Australian No.1 Ajla Tomljanovic has hit out at the decision to strip Wimbledon of its ranking points, dismissing the move that’s rocked the sport as “very unfair”.
The woman who took over at the top of the domestic rankings after Ash Barty’s sudden retirement told AAP she’ll be hard hit by the explosive decision of the ATP and WTA to effectively turn the world’s top tournament into a glorified exhibition event.
The decision was made because Wimbledon had imposed its controversial suspension on Russian and Belarusian players, leaving the men’s and women’s tours to say the whole rankings system was being undermined by a selective ban.
Tomljanovic reached the Wimbledon quarter-finals last year, the finest performance of her career as she beat Britain’s US Open champion-to-be Emma Raducanu en route, earning far more WTA ranking points than she’d ever done before.
But because of the ban, those are expected to now be wiped this year and she will plummet down the rankings after working so hard to earn a career-high ranking of 38 earlier this year.
“I don’t think they’ll carry over the points earned from 2021, they’ll get wiped and then you don’t have a chance to defend your points. That’s very unfair, in my opinion,” the 29-year-old told AAP on the eve of the tournament on Saturday.
“It’s going to be very strange to go to Wimbledon where no points will be on offer.”
But Tomljanovic is taking the blow in her stride, saying: “Sometimes unfair things happen and you’ve just got to roll with the punches.”
The 430 points she picked up for her performance last year before losing to compatriot Ash Barty make up more than a third of her total live points tally, which currently stands on 1216.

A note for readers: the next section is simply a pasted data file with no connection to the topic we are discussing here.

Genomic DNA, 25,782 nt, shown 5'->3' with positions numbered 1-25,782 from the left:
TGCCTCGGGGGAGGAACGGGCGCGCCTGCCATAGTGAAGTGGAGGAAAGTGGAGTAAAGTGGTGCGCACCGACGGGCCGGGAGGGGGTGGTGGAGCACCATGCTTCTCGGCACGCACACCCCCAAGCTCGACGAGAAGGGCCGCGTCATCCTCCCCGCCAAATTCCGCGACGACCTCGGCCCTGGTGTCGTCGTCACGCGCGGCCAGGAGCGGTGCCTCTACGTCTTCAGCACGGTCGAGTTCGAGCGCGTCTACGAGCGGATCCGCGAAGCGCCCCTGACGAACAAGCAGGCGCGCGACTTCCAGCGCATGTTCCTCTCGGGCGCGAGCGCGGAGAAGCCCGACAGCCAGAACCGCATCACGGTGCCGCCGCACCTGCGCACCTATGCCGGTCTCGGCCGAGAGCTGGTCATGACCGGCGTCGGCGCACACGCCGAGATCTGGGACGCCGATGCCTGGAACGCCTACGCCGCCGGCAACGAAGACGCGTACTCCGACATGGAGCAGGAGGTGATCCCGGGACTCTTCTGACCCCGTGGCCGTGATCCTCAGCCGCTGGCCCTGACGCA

The live rankings have Tomljanovic currently ranked 42nd but on the current projections, she’ll crash down to 85th.
It is possible that the WTA could decide to freeze the 2021 Wimbledon ranking points, which would protect Tomljanovic, but she’s not hopeful.
What annoys her most is that she was actually looking forward to trying to defend her points at the grass-court slam.
“There’s no reason why I couldn’t have actually successfully defended them,” she reflected.
“I would have loved to have had that opportunity because there’s pressure there that you want to embrace when you’ve done really well the year before.
“You get that extra pump of adrenaline when you come back to the courts where you remember how well you’ve done. Its always special to do that, and I was actually looking forward to that in a weird way.
But Tomljanovic reckons there’s no way she would boycott a points-free Wimbledon.
“Of course, I wouldn’t miss it for the world,” she said.
“Wimbledon is Wimbledon – and if you win it and get no points, of course you’d still take it.
“But I’m definitely going into that small bracket of players who are going to be really affected – but it’s out of my control, so I’ve just got to try to do well regardless of that.”
The All England Club (AELTC), which runs Wimbledon, have expressed “deep disappointment” about the move, which would have major ramifications at the top of the rankings, with world No.1 Novak Djokovic’s standing in real peril of losing that if he automatically ships 2000 points.